Thursday, 25 February 2010

News Release on Wearable Kidney Belt

We came across this news release on a wearable kidney belt for portable use. We seem to come across these sort of news items regularly.

Here's an extract from the news at Kidney Org. Australia

Australasian Home Haemodialysis Workshop Brisbane 11-12 February 2010

Dr Carmel Hawley, Clinical Director of Haemodialysis, Princess Alexandra Hospital and Chairman of a major conference in Brisbane on home dialysis said the wearable kidney would be discussed at the conference. The filtration device is worn on a belt around the waist and weighs approximately five kilograms. There are four micro-pumps which are driven by standard batteries.

The belt is manufactured by Xcorporeal Inc (United States), and a presentation by them is available online. You can visit the Xcorporeal website as well. They list several papers they have presented on this topic from 2006 - 2008, but I didn't notice anything more recent.

Tuesday, 23 February 2010

Fresenius Dialysis Patient Champions - 2010

Fresenius Medical Care, the big dialysis services and products provider, has selected 31 patients (that's one for each day in March) who, it feels, have shown dedication, positive attitudes and / or provided inspiration to other CKD patients.

“During National Kidney Month, we are pleased to honor these 31 patients who demonstrate that people with CKD can lead well-rounded, fulfilling lives,” says Rice Powell, CEO of Fresenius Medical Care North America. “Many successful long-term dialysis patients are self-reliant people who have embraced their treatment program, and want to live as normal a life as possible.”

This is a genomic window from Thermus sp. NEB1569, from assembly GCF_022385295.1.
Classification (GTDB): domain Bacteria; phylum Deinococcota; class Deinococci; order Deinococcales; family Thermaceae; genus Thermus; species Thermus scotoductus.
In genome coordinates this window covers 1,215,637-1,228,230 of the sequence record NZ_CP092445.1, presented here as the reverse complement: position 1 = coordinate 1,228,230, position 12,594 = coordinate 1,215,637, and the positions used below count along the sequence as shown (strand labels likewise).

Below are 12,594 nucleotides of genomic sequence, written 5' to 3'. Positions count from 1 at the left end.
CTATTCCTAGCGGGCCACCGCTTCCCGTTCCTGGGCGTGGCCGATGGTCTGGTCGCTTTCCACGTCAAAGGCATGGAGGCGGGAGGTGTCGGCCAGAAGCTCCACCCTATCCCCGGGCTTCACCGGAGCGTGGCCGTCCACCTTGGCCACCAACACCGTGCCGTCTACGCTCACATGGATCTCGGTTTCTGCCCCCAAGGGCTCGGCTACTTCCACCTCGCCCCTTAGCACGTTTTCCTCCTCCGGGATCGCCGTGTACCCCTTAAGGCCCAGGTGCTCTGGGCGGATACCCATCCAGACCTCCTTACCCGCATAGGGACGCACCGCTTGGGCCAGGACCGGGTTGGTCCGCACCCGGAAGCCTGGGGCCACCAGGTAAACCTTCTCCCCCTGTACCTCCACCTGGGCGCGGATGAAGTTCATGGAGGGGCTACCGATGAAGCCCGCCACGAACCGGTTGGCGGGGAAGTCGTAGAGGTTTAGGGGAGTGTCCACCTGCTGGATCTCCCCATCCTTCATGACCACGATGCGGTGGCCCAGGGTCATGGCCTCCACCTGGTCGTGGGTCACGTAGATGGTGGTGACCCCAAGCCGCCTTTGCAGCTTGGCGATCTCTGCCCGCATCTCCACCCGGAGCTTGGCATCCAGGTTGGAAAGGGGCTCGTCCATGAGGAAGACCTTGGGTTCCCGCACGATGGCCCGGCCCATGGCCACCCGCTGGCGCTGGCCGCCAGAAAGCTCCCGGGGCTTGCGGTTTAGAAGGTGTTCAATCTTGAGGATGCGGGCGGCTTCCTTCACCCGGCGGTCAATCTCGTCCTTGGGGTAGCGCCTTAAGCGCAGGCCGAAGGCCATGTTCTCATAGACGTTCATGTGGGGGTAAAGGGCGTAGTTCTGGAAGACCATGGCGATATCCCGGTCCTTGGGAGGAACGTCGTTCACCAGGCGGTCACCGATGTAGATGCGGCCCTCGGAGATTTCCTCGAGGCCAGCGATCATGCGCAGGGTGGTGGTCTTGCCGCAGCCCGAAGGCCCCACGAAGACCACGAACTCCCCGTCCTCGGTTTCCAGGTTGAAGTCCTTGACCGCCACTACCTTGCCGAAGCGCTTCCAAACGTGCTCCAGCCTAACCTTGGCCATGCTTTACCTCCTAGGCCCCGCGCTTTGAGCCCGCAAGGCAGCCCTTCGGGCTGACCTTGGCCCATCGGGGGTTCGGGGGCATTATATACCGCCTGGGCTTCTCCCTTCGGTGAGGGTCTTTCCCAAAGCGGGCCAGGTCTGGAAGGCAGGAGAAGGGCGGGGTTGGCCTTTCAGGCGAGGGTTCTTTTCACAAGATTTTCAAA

They plan to publish details about each patient on their web site, but at the present moment the champions pages are not on-line, not even a holding page. So no link to them yet. I might summarise a few of these patient reports here (but with 31 to choose from, it might take a while to decide who to talk about). Usually such stories describe personal achievements in overcoming problems, or how they continue with their work or hobbies just as before starting dialysis, and they can help those new to dialysis realise what they can do. Fresenius has a newsletter that often gives details about one or two CKD sufferers (who, just by coincidence, use their products), and I'd guess these champion stories will be in a similar format.

Friday, 5 February 2010

A successful transplant of an incompatible kidney

When you read about a transplant, you normally think "weren't they lucky to find a compatible donor". A post in January mentioned network transplants, showing the ingenuity sometimes required to get a compatible organ.

So it was a bit of a surprize to read in the Times Online today that a woman has had a transplant of an incompatible kidney. The operation was triggered when Maxine Bath developed serious blood pressure problems. The kidney, from her sister, was not compatible and she had been waiting for 15 years, hoping to get a transplant.

The technique used involved chilling samples of her blood, turning the proteins and anti-bodies into a gel, then filtering it to remove the antibodies (which would prevent a successful transplant by attacking the "foreign body"). Then the plasma is thawed out and can be returned to the body. Other antibody removal techniques would have lowered Ms Bath's blood pressure to dangerous levels. Five sessions of cryofiltration were required before the operation at University Hospital, Coventry, could be started.

Although tests had earlier shown no good match within her family circle, her sister Michelle was the closest match, and agreed to donate a kidney, as doctors thought Maxine only had months left to live.

This was said to be the first time this technique had been used for a kidney transplant. Apparently it will only slightly increase the number of renal failure patients who can have a transplant. But any increase is a bonus.